The Capital Region is full of so many great people doing great things, which made it hard to choose just four to profile. We have to thank our contacts on Linked-In – when asked who they recommended as ‘the people to watch in 2011’ these are the names that came to mind. One works in non-profit, one is an entrepreneur following her dream, and the other two had some very big shoes to fill when they took over a popular radio show. Read on to learn more about them.
Chuck Custer & Kelly Lynch
Capital Region radio legend Don Weeks cast a big shadow locally dominating the morning drive time slot for over 30 years. His wit, humor and kindness translated well over the airwaves and garnered many loyal listeners, making his departure in December BIG news.
The two people who succeeded Weeks are well aware of the big shoes that need to be filled. But Chuck Custer and Kelly Lynch are confident about the prospects of putting their own stamp on the show with their shared news background and different personalities.
Custer is no stranger to the business. He was and still is the news director at WGY, a job he holds along with the new morning show duties. Listeners of the show will recall how Custer would chime in with banter beyond the news during the Don Weeks show. They played well off each other and it added to the show’s flavor.
Custer now has a vision now for the new show that in many ways mirrors NBC’s Today show. Chuck and Kelly (that is the name if the show) airs from 6am-9am Monday through Friday on WGY AM News & Talk 103.1 FM.
“We bring our news backgrounds, local flavor, chit chat, and guests, much like the Today Show,” said Custer.
He then explained that Lynch’s bathroom rehabilitation saga certainly goes under the lively chit chat category and knows that it hits a cord with many of us who have tackled such projects! He also sees Lynch as “the interesting one”, he mentioned to me in a devilish nod to his on-air partner
Lynch, who spent years on TV, admits to having been “very concerned” about taking on the morning show. As a former anchor and the daughter of a local newspaper icon, radio was not something she thought much about. Now committed to doing a great show with Custer, her “tell it like it is” manner and obvious warmth has really rounded out the dynamic duo. She now admits that she loves having a forum for her opinions. Both she and her co-host aren’t ashamed to admit that they have an inclination to talk more than average news folks.
“There is nothing quite like us.”
Many would agree. This fast-paced show does pack in a lot of great information and witty content to keep you completely engaged each day.
Custer lives locally with his wife and two children, and Lynch is married to sports anchor Roger Wyland and has two young children that keep her very busy and grounded.
When asked which local people they would choose to watch in 2011, they agreed Jenifer Whalen, who ran a great race against the incumbent Bob Riley, and Mark Bardack, who in 2010 purchased the Media Relations and PR firm from his mentor and employer, Ed Lewi. (Dunkin Donuts, The Saratoga Race Course and Hannaford Markets are a few of his high profile accounts). These two super achievers get their vote.
Custer and Lynch are anxiously waiting their first rating report card that will be released shortly. I have a feeling they will be pleased! —VM
Opening a new business usually brings anxiety. But not for Rhe Potenza, owner of Truly Rhe boutique in downtown Troy. Despite the fact that she opened in the midst of a challenging economy, she never doubted her decision. Not even when a customer asked her, after just a few months in business, if she was going to make it.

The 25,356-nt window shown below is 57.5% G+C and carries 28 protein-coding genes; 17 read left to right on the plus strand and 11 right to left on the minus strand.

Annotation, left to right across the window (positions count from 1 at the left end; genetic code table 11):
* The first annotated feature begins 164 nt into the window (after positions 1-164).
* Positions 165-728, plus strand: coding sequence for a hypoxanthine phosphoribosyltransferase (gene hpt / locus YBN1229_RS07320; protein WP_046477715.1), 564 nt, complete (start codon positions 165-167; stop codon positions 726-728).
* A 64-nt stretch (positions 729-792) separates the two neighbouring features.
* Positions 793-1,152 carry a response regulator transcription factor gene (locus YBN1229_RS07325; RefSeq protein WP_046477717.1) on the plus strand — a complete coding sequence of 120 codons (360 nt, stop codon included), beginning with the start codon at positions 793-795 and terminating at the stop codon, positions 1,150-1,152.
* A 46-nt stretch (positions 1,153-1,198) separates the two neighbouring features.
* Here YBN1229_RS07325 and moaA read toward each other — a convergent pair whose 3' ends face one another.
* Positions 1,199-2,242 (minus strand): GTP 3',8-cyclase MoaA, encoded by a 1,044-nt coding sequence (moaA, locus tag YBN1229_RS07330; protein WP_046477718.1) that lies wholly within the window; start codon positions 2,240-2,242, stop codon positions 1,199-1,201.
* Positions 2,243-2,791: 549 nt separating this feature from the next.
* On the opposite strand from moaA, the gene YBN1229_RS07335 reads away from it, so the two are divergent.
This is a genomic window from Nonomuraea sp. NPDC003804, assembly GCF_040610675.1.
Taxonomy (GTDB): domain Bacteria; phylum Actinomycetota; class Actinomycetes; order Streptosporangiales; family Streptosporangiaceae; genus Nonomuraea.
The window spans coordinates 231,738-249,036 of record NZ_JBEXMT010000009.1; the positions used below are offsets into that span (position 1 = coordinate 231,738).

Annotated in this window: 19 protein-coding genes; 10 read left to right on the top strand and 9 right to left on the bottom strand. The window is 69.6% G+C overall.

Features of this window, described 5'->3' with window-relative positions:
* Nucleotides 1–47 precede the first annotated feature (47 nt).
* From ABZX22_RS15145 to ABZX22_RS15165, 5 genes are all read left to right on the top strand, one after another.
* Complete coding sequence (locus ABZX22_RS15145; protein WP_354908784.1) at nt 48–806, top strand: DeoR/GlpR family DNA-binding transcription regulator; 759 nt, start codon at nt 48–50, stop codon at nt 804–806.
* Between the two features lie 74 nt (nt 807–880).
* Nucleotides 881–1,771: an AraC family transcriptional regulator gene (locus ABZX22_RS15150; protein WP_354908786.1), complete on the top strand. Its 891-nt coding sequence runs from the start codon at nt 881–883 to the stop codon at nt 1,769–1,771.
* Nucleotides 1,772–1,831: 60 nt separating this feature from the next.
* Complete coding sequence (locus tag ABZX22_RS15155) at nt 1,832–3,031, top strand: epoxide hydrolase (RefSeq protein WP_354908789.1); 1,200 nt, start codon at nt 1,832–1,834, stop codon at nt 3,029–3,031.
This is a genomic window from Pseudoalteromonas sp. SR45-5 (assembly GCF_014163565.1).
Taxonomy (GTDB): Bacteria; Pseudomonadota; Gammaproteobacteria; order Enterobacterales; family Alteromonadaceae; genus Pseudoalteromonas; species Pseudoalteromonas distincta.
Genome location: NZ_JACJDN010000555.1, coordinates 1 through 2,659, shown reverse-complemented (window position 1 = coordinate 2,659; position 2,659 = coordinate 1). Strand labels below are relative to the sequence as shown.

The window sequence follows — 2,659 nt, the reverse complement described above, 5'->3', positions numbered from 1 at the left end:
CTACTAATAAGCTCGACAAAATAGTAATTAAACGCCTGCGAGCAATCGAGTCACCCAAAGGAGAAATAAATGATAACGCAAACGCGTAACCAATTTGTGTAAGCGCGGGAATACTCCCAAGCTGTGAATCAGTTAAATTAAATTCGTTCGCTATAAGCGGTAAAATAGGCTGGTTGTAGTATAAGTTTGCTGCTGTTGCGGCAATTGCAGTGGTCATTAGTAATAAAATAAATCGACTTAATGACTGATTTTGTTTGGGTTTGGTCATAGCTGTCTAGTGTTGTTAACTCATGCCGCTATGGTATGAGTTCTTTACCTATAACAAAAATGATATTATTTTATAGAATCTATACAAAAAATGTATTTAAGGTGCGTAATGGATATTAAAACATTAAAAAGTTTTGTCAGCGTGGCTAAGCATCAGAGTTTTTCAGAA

“It never occurred to me that I wouldn’t,” said Potenza, though she understood her customer’s concern. “A lot of people get nervous when a small business opens up. They’re afraid if they like it, it might close.”
But four years later, Truly Rhe is still going strong. In fact, business is so good that Potenza outgrew her original 1,000 square foot space at 11 Second Street and relocated to an 1,800-square foot space located in the Cannon Building.
And it has been a love affair ever since.
Originally, Potenza had her sights set on Saratoga. After living and working in the retail industry in Manhattan for over 20 years, it was time to move to the Capital Region, (where she has family) and open her own shop. But finding availability in Saratoga wasn’t easy and she had to come up with another plan.
She remembers how Troy kept popping up in conversations – people kept telling her that the city was revitalizing and spaces were available. After checking the area out, she decided it was the perfect place to call retail home.
“The people here have been so supportive from day one. It’s been an incredible experience.”
She credits Mayor Harry J. Tutunjian and Elizabeth Young, executive director for the downtown BID, for really helping to push Troy forward, as well as other business owners, and of course, her loyal customers.
“I see that people patronizing small businesses really want them to succeed,” she said. “They see a great alternative in small-town shopping.”
And who wouldn’t love shopping in the historic Cannon Building? Built in 1835, it’s the oldest building on Monument Square and is listed on the National Register of Historic Places. Potenza’s first-floor shop faces the monuments and has many windows offering an abundance of natural light.
With wide-planked hardwood floors and an exposed brick wall, the old-world charm of the space is the perfect complement to the items that Potenza carries.
“Eclectic and unique” are two words she uses to describe her inventory. She sells vintage and contemporary jewelry, a small line of footwear that she hopes to expand, an assortment of gifts and accessories, and of course, clothing.
She calls her store a “mother and daughter shop”, meaning both age groups can come in and try things on – she doesn’t gear her merchandise toward any particular age group. Sizes range from juniors to plus size.
A common misconception about boutiques is that they’re expensive. While she does carry a few higher-end items, most items are priced well under $100.
One way Potenza separates herself from chain stores is to carry unusual lines, but not always the same ones. “My goal is to always find new things,” she said.
Coming from a background of stores like Bloomingdales, Macy’s and Ann Taylor, she knows “department store mentality.”
While you might have to shop on multiple floors at a department store, her one-floor boutique makes shopping easy. She and her salespeople get to know customers by name and help put together their wardrobes. They also offer little touches like free gift wrapping and host after-hours shopping parties.